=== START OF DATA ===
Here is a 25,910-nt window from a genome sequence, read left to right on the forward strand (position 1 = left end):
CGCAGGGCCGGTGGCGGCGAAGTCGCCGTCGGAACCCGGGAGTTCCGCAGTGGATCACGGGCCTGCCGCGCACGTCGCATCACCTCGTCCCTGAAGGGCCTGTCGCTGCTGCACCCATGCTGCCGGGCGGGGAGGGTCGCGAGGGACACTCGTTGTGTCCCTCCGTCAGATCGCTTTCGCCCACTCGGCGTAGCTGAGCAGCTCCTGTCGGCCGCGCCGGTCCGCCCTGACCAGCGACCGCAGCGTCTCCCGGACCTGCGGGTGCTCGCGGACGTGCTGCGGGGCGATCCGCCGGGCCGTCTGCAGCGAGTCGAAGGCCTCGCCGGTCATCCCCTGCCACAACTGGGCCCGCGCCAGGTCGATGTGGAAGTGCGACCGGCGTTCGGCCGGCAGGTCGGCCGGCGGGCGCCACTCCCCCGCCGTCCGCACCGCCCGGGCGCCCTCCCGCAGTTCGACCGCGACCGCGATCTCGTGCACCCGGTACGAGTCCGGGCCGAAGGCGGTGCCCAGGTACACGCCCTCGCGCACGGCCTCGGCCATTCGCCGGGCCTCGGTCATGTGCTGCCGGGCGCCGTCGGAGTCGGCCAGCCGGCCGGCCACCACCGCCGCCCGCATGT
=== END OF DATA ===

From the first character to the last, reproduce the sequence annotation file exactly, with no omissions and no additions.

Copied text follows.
Here is a 25,910-nt window from a genome sequence, read left to right on the forward strand (position 1 = left end):
CGCAGGGCCGGTGGCGGCGAAGTCGCCGTCGGAACCCGGGAGTTCCGCAGTGGATCACGGGCCTGCCGCGCACGTCGCATCACCTCGTCCCTGAAGGGCCTGTCGCTGCTGCACCCATGCTGCCGGGCGGGGAGGGTCGCGAGGGACACTCGTTGTGTCCCTCCGTCAGATCGCTTTCGCCCACTCGGCGTAGCTGAGCAGCTCCTGTCGGCCGCGCCGGTCCGCCCTGACCAGCGACCGCAGCGTCTCCCGGACCTGCGGGTGCTCGCGGACGTGCTGCGGGGCGATCCGCCGGGCCGTCTGCAGCGAGTCGAAGGCCTCGCCGGTCATCCCCTGCCACAACTGGGCCCGCGCCAGGTCGATGTGGAAGTGCGACCGGCGTTCGGCCGGCAGGTCGGCCGGCGGGCGCCACTCCCCCGCCGTCCGCACCGCCCGGGCGCCCTCCCGCAGTTCGACCGCGACCGCGATCTCGTGCACCCGGTACGAGTCCGGGCCGAAGGCGGTGCCCAGGTACACGCCCTCGCGCACGGCCTCGGCCATTCGCCGGGCCTCGGTCATGTGCTGCCGGGCGCCGTCGGAGTCGGCCAGCCGGCCGGCCACCACCGCCGCCCGCATGT